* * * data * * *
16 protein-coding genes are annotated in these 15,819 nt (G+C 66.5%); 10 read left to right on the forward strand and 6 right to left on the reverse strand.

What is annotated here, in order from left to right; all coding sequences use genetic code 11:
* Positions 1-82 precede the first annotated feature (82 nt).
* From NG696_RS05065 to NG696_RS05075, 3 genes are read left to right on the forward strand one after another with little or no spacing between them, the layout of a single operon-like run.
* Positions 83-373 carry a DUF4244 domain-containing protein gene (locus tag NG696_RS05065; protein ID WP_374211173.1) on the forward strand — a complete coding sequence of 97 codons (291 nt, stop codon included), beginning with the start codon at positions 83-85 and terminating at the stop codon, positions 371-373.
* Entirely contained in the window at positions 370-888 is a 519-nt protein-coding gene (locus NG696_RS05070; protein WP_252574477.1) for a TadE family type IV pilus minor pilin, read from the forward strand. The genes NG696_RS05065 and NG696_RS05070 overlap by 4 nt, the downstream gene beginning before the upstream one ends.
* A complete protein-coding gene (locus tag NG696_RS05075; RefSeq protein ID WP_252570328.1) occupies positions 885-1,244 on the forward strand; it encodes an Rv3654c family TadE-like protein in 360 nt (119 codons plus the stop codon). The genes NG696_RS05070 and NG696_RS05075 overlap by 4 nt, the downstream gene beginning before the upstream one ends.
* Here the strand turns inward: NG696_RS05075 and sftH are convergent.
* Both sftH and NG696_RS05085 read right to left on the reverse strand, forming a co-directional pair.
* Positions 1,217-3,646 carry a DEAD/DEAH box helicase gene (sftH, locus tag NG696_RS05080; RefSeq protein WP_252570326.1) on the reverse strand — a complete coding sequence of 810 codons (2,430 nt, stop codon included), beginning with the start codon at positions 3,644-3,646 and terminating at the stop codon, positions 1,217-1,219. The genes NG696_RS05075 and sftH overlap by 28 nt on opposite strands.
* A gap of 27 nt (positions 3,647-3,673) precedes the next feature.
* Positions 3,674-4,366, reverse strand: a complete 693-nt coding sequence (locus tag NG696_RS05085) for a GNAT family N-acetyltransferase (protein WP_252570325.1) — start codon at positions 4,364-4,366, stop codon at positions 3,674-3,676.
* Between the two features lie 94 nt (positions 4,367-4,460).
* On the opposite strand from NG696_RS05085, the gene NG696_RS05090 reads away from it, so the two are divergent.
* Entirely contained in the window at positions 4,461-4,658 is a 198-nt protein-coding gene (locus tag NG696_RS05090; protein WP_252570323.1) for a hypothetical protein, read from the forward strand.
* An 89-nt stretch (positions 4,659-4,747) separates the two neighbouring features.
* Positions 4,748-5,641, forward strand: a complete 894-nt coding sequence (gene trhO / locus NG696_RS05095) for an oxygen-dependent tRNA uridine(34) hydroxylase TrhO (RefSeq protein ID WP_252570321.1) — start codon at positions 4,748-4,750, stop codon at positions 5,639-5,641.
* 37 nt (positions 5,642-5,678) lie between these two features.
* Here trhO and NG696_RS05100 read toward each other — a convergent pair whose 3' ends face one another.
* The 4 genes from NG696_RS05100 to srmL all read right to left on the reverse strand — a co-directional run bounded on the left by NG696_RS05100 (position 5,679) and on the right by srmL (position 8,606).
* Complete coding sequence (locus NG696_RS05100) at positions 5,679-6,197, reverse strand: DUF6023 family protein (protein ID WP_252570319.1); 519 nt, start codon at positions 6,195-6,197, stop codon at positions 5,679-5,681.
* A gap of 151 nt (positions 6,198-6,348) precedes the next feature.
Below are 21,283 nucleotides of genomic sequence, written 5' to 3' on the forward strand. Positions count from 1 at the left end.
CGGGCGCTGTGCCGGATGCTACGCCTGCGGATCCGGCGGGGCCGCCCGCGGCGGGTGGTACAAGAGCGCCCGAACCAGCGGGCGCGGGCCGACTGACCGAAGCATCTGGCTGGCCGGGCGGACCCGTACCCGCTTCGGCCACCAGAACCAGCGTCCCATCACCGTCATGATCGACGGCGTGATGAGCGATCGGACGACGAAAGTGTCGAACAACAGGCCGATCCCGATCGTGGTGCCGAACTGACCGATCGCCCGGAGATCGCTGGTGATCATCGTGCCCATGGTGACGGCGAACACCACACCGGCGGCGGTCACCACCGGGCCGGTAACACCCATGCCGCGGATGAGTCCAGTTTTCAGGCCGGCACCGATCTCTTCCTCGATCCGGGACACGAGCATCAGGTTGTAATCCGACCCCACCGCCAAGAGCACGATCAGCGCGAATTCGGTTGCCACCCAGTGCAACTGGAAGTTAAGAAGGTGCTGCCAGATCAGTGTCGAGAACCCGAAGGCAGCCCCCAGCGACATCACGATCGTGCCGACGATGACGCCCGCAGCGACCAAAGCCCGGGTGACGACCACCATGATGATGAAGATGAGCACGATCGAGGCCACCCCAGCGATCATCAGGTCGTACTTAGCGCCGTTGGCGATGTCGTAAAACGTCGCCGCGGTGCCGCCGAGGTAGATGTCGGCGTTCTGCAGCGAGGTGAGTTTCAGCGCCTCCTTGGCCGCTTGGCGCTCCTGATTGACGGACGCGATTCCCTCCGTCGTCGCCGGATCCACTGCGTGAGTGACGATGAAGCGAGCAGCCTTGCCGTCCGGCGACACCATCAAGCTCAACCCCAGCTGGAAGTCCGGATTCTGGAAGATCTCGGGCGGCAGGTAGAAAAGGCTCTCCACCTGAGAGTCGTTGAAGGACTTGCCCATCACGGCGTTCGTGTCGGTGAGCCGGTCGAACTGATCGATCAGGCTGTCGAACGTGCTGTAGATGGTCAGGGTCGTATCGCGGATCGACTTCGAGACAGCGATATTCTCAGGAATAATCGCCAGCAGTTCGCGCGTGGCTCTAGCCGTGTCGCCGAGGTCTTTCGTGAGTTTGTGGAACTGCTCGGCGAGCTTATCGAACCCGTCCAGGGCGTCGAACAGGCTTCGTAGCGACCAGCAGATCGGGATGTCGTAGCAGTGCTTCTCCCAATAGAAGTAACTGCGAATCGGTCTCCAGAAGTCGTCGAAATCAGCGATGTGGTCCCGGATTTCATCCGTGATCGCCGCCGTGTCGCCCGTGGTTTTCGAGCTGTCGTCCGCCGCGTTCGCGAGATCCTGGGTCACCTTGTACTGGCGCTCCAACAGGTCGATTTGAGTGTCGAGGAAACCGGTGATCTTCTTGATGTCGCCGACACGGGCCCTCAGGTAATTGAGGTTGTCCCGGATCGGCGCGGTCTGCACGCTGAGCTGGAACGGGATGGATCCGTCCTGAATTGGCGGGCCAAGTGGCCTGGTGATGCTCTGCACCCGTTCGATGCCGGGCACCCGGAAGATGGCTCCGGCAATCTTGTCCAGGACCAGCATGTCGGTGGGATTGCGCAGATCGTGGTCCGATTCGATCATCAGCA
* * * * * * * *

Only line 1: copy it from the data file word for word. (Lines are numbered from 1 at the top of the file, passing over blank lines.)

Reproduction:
16 protein-coding genes are annotated in these 15,819 nt (G+C 66.5%); 10 read left to right on the forward strand and 6 right to left on the reverse strand.